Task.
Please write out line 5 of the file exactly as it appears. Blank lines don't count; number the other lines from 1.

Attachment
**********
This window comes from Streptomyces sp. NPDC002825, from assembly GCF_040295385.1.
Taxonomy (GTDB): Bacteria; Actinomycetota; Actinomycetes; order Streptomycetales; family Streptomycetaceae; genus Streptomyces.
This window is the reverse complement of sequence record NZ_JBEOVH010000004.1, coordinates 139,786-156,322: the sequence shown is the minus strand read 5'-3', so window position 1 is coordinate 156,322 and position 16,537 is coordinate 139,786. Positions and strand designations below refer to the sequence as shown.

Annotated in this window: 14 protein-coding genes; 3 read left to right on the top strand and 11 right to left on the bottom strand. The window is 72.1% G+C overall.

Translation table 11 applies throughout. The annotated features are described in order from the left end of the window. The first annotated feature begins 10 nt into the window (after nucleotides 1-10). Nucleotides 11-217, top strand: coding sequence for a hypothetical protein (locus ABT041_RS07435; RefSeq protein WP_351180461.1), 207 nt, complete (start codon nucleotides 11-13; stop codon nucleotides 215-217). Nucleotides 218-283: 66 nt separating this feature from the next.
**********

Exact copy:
Translation table 11 applies throughout. The annotated features are described in order from the left end of the window. The first annotated feature begins 10 nt into the window (after nucleotides 1-10). Nucleotides 11-217, top strand: coding sequence for a hypothetical protein (locus ABT041_RS07435; RefSeq protein WP_351180461.1), 207 nt, complete (start codon nucleotides 11-13; stop codon nucleotides 215-217). Nucleotides 218-283: 66 nt separating this feature from the next.